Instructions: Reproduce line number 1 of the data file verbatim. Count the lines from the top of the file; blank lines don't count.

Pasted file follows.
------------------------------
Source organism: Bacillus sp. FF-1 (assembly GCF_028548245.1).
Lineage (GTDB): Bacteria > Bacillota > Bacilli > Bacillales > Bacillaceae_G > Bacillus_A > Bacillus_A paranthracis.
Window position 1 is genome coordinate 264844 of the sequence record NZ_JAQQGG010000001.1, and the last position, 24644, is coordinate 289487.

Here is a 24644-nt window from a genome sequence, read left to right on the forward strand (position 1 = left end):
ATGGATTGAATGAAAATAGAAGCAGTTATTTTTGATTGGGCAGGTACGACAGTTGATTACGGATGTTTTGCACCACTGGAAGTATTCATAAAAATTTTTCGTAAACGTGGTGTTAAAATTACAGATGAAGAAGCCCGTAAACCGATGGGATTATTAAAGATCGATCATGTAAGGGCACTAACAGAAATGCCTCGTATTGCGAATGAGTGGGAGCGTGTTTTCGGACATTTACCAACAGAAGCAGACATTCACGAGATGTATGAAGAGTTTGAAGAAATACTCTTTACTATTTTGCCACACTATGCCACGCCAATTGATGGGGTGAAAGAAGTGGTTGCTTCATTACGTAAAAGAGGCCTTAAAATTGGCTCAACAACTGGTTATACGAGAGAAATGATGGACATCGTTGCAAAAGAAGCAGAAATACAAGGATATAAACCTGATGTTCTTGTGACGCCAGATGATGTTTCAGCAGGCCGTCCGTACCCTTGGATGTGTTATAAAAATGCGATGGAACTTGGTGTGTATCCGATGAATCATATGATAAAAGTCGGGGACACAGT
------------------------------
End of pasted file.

Source organism: Bacillus sp. FF-1 (assembly GCF_028548245.1).